Memphis Women’s March prepares for safe event after violent D.C. inauguration protests

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MEMPHIS, Tenn. -- Organizers of the Memphis Women's March expected thousands of people to take part in the event happening at the same time as a connected national march in Washington.

Alice Shands is one of the women taking part in the Memphis Women’s March, as a member of a group called Together We Will.

But more importantly, she's going as grandma and plans to march with her family.

“I’m hoping my granddaughter will go, ‘You know I marched one time with my grandmother at a march in Memphis. She said it was so women had rights, or everyone had rights, and I got to be a part of it. That’s what I hope she’ll remember,'” Shands said.

Shands will join thousands starting at the D’Army Bailey Courthouse at the intersection of 2nd Street and Adams Avenue.

The march route continues south about one mile on 2nd Street and ends at the National Civil Rights Museum.

“We were hoping to get maybe 100 people," organizer Erica Tamariz said. Now we have about 2,300 people saying they’re going on Facebook alone."

But that also meant they considered security and the potential for violent protests, like those that erupted in Washington, D.C. during the inauguration.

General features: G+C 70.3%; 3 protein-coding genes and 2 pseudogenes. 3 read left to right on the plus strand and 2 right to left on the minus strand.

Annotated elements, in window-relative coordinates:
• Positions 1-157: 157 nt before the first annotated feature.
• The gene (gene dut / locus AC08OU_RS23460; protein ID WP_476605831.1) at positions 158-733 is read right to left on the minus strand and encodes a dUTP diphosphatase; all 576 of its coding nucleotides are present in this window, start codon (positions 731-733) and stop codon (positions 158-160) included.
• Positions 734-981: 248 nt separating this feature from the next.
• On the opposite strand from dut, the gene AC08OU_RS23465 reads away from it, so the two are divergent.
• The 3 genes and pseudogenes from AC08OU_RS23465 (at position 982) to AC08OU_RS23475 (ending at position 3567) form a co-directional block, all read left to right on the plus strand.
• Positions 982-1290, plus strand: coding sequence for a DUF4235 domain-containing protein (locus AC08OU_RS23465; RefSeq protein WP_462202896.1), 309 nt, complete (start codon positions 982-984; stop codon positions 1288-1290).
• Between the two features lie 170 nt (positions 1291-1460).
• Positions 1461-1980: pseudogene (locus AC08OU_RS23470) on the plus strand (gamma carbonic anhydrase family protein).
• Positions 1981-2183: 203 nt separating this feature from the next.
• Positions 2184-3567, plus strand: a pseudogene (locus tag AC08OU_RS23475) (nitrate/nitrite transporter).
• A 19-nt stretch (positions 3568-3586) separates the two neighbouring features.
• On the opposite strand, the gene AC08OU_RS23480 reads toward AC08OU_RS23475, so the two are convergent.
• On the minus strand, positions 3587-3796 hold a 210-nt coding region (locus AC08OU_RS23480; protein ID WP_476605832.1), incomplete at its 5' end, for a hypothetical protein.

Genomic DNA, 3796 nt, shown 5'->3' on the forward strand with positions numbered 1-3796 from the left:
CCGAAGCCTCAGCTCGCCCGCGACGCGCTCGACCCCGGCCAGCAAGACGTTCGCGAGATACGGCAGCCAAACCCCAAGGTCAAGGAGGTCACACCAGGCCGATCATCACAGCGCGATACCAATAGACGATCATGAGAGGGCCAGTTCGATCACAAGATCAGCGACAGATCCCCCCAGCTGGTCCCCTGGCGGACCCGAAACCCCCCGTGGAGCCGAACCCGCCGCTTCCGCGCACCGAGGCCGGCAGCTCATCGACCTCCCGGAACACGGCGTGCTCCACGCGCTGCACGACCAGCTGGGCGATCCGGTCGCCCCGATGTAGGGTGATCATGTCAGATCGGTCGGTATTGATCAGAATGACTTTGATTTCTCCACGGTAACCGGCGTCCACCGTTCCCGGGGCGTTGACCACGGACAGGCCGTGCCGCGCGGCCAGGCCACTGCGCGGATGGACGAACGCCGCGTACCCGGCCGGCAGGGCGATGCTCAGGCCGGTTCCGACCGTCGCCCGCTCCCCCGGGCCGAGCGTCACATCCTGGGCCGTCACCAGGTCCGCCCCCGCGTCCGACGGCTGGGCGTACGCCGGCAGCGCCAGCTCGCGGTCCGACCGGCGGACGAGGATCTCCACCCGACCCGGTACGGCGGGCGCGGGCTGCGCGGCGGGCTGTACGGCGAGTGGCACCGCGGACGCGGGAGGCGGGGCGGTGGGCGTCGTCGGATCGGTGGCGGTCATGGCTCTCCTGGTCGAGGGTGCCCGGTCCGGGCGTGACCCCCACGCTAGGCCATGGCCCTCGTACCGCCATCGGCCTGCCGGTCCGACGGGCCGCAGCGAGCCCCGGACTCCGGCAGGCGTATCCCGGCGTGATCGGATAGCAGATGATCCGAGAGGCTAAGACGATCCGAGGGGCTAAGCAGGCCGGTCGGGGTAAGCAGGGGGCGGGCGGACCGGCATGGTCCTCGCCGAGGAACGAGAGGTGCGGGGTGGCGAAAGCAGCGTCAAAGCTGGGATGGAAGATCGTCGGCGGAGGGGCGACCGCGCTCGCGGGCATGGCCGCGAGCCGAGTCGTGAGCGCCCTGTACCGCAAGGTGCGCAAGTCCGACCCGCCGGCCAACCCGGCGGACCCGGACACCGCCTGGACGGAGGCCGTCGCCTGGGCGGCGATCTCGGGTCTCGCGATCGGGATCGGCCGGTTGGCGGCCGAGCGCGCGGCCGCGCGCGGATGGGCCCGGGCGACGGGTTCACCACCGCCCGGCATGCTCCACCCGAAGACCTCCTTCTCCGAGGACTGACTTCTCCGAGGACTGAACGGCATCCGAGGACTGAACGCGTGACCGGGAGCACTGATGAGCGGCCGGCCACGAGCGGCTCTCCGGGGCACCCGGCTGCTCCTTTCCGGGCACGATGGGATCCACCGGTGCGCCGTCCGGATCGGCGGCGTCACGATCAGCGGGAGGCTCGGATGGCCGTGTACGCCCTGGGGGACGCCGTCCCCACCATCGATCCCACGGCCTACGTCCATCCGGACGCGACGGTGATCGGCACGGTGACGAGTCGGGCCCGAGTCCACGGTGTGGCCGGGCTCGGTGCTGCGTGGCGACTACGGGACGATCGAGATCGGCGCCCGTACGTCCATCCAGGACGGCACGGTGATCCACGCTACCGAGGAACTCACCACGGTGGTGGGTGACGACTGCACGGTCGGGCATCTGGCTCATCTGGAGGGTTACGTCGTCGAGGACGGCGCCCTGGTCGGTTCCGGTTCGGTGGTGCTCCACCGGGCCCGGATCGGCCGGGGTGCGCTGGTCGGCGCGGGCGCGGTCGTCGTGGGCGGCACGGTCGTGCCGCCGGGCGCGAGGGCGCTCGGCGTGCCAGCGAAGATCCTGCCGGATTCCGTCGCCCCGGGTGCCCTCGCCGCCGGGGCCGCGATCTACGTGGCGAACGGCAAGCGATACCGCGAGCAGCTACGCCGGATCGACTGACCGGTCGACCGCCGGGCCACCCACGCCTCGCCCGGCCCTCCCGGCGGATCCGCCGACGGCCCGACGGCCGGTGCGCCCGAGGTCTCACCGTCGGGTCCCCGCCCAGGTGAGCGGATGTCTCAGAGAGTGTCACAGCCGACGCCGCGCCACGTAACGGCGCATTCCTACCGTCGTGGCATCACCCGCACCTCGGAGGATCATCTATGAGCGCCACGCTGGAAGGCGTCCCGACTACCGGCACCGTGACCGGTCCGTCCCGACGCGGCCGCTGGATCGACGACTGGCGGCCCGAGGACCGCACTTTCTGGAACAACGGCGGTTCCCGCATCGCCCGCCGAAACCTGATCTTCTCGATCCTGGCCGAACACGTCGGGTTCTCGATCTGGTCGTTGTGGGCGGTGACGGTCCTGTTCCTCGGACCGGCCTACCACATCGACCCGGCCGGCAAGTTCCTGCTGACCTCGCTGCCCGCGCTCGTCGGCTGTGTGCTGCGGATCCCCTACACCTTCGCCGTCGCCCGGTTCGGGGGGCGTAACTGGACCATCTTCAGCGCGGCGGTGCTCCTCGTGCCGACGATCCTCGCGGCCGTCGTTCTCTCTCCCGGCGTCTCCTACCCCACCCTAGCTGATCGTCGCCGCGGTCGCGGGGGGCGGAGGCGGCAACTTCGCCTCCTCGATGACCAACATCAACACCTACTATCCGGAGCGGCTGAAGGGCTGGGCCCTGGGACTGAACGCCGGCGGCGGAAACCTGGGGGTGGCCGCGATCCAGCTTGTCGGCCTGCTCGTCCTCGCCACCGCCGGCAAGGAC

Organizers said Memphis Police would guard the route.

“We did have to be in contact with the special events department of MPD and they're providing officers for traffic control and safety,” Tamariz said.

Memphis Police released a statement to WREG asking the public to use common sense: “The Memphis Police Department will be in position for the event. Common sense should be used in deciding what to bring to the march. The event planners state on their page that this march is intended to be a courteous and respectful event.”

Organizers and participants said they hoped outside agitators would not ruin the spirit of the event.

“Things got violent today in D.C. with the inauguration. We want to show the opposite of that. We expect these next four years to be trying for a lot of people but we want to come together,” Tamariz said.

"The intent of this march is to be positive, not to insight violence or disturbance. It’s to present a group of people who want to continue progressive policies. We are not trying to stir up trouble. So I'm hoping people along the parade or in the community will honor that and see that," Shands said.

The march starts at 10 a.m. with one speaker. Organizers expected it to end around noon.

They asked people not to bring any sign tools that could be used as a weapon.

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